Session Title: Antiphospholipid Syndrome
Session Type: Abstract Submissions (ACR)
Background/Purpose: Management of antiphospholipid syndrome (APS) centres on attenuating the procoagulant state whilst balancing the bleeding risks of anticoagulant therapy. In a minority of APS patients treated with vitamin K antagonists (VKA) maintaining the INR within the target therapeutic range is still a matter of concern
Methods: Data from consecutive APS patients attending the Thrombosis and Thrombophilia Center (St Thomas Hospital, London, UK) with poor anticoagulation control with VKA were collected. Inclusion criteria included 1) APS patients treated with VKA with INR target 2-3 for secondary prevention of venous thromboembolism (VTE) 2) Poor Anticogulation Control, defined as ‘erratic’ pattern (where more time is spent both above and below INR target) or unidirectional pattern (where time out of range is predominantly in one direction-low or high). Time in therapeutic range (TTR) was assed in all the included patients. Included patients were switched to rivaroxaban 20 mg od for secondary thromboprophylaxis.
Results: 18 APS patients were included (13 female, mean age 45.2 ± 10.4 yrs, mean disease duration 8.8 ± 6.7 yrs, mean age at onset of disease 35.1 ± 9.7 yrs). Thirteen had a history of deep vein thrombosis, 5 had both deep vein thrombosis and pulmonary embolism. In all the included patients TTR was 65% or lower. Indication for switching to rivaroxaban was erratic INR control (mean 15 [11-21] INR tests within the last 6 months) in 13 patients and INR constantly in sub-therapeutic range in three patients, respectively. Patients were followed for a mean of 12.9 months [6-24] after starting rivaroxaban. No further VTE or major bleeding events were observed. In two women there was a worsening of menorrhagia , which was treated with conservative management.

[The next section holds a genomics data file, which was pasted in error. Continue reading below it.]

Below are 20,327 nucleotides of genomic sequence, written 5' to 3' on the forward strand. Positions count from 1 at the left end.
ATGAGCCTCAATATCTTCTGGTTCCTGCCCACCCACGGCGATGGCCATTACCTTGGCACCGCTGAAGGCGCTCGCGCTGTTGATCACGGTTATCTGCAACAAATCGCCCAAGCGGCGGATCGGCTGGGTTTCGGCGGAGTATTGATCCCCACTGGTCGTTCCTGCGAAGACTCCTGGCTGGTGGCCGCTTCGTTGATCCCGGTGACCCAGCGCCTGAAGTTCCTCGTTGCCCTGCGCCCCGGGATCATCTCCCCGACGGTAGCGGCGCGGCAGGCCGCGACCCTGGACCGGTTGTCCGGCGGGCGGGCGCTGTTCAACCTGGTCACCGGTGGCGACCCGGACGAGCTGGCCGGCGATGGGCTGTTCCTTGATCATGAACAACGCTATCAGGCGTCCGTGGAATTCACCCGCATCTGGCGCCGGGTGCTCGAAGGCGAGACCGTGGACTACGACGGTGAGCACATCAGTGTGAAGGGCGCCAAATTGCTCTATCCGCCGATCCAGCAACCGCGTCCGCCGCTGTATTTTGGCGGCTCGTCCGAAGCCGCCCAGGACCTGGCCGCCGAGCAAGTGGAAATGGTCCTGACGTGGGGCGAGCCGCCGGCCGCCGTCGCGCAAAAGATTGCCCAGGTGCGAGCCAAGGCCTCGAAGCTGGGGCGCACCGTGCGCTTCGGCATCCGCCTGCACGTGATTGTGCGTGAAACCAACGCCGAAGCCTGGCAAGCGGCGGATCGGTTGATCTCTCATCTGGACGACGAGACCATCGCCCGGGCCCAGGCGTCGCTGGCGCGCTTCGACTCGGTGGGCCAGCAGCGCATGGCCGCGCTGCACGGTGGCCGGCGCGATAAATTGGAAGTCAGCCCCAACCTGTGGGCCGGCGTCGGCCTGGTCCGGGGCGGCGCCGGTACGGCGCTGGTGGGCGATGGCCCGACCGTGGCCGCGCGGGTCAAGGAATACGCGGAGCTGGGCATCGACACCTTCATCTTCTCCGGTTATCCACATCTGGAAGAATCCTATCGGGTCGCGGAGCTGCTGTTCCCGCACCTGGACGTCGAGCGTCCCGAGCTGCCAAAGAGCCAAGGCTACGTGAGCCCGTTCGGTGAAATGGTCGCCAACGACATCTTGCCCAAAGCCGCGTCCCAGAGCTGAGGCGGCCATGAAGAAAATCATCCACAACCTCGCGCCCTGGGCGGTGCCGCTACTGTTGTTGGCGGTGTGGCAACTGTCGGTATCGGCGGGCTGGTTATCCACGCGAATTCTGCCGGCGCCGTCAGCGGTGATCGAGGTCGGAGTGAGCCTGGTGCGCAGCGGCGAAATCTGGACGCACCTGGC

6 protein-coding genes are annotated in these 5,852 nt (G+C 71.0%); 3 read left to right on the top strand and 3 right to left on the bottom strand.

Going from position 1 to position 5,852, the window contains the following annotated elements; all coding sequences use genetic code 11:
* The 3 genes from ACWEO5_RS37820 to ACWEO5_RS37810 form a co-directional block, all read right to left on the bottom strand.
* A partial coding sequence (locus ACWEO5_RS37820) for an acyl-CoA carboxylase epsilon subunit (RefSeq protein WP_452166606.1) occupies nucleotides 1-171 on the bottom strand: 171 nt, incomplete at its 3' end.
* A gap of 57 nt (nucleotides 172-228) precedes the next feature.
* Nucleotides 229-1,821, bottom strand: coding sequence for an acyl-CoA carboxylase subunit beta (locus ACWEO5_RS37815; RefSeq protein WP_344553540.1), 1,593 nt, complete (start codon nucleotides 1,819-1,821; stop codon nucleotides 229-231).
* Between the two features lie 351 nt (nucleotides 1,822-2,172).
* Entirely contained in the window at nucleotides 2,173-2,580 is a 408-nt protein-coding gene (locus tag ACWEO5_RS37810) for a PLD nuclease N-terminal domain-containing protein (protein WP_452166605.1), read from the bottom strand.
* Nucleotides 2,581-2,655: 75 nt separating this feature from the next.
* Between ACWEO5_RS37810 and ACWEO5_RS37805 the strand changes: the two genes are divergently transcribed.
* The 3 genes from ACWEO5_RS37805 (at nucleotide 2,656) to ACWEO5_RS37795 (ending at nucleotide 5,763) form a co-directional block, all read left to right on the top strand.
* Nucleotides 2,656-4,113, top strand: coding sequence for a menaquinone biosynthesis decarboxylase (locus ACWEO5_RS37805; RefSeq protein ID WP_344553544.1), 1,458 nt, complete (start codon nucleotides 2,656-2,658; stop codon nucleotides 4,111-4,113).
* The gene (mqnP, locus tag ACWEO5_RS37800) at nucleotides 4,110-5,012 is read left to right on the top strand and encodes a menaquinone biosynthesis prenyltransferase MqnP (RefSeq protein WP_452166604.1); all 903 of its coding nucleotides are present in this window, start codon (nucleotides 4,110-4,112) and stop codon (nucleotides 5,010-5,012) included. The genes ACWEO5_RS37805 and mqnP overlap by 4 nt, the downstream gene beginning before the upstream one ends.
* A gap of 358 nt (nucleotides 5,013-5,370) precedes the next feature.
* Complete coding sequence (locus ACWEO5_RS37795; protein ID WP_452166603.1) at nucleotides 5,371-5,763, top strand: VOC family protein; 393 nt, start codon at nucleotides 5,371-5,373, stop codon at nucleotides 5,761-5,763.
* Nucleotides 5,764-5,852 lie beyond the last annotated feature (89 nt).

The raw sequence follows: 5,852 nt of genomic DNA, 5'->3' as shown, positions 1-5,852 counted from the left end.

Conclusion: In this study, the use of rivaroxaban therapy for secondary thromboprophylaxis for VTE appears safe in APS. A larger trial RAPS (Rivaroxaban in AntiPhospholipid Syndrome, IRSCTN 68222801) is ongoing and results will be available next year. In the interim, rivaroxaban may be considered cautiously as an alternative anticoagulant in APS patients with poor anticoagulant control with VKA.
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ACR Meeting Abstracts - https://acrabstracts.org/abstract/rivaroxaban-use-in-patients-with-antiphospholipid-syndrome-patients-and-previous-poor-anticoagulation-control-with-vitamin-k-antagonists/